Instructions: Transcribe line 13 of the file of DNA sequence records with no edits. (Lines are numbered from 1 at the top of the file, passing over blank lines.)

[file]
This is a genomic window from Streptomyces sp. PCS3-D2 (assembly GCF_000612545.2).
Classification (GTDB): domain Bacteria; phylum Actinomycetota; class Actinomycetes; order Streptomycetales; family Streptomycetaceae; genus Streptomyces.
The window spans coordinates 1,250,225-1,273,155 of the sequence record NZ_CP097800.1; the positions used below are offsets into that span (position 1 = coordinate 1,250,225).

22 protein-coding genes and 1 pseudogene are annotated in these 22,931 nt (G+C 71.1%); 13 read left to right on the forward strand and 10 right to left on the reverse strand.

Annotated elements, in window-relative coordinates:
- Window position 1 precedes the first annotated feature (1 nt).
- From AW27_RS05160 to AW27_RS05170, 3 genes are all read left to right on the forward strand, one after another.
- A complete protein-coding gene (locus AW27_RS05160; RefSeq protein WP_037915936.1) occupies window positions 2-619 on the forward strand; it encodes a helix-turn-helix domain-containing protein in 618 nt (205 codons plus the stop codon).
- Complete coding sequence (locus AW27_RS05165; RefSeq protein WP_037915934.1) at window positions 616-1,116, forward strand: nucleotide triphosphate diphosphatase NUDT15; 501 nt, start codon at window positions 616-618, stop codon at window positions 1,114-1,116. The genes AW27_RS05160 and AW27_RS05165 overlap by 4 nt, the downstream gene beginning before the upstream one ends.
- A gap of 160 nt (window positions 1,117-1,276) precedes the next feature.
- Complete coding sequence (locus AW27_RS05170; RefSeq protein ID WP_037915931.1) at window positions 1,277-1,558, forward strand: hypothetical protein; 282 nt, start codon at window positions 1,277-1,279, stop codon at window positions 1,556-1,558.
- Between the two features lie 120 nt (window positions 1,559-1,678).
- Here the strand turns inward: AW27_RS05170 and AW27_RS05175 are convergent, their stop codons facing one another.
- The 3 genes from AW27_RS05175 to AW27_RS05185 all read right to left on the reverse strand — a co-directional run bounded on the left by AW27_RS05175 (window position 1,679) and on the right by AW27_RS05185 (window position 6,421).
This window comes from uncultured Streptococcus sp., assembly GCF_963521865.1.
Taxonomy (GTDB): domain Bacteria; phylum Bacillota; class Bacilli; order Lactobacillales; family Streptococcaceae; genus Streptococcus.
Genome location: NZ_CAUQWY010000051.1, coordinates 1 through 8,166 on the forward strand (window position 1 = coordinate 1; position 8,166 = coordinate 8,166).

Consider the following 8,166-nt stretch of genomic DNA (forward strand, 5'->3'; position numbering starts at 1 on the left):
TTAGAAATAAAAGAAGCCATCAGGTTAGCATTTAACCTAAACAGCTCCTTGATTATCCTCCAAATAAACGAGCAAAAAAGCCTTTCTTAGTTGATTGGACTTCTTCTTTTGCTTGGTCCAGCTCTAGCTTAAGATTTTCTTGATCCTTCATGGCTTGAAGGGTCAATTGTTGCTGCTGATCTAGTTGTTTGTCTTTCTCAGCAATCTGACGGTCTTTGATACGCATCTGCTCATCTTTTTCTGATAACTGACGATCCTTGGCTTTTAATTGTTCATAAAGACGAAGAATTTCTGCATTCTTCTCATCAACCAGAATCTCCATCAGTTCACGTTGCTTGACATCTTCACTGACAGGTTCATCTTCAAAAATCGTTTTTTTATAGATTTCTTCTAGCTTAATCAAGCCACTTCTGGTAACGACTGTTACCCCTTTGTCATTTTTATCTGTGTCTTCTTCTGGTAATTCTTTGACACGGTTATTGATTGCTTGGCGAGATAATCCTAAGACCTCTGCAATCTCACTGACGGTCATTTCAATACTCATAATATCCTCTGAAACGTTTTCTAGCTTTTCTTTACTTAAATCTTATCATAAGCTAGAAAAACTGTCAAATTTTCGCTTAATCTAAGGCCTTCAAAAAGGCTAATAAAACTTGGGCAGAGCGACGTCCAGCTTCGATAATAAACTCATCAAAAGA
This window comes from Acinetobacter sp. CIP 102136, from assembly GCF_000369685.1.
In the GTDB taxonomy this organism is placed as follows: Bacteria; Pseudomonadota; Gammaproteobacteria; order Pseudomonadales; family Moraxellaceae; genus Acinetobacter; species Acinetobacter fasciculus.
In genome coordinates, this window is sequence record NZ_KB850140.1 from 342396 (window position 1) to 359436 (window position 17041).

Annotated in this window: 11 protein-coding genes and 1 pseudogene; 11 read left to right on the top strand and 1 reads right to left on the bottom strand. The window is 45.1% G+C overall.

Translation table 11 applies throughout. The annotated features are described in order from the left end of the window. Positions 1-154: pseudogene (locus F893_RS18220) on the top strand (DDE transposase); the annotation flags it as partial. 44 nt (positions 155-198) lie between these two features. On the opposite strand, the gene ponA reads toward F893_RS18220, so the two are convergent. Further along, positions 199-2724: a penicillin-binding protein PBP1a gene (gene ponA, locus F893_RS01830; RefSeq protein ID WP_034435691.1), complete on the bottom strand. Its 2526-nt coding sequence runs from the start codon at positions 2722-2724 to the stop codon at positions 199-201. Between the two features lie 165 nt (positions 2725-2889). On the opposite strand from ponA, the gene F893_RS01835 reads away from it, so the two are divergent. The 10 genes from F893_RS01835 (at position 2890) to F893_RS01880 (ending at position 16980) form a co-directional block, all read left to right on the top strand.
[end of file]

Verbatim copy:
- Here the strand turns inward: AW27_RS05170 and AW27_RS05175 are convergent, their stop codons facing one another.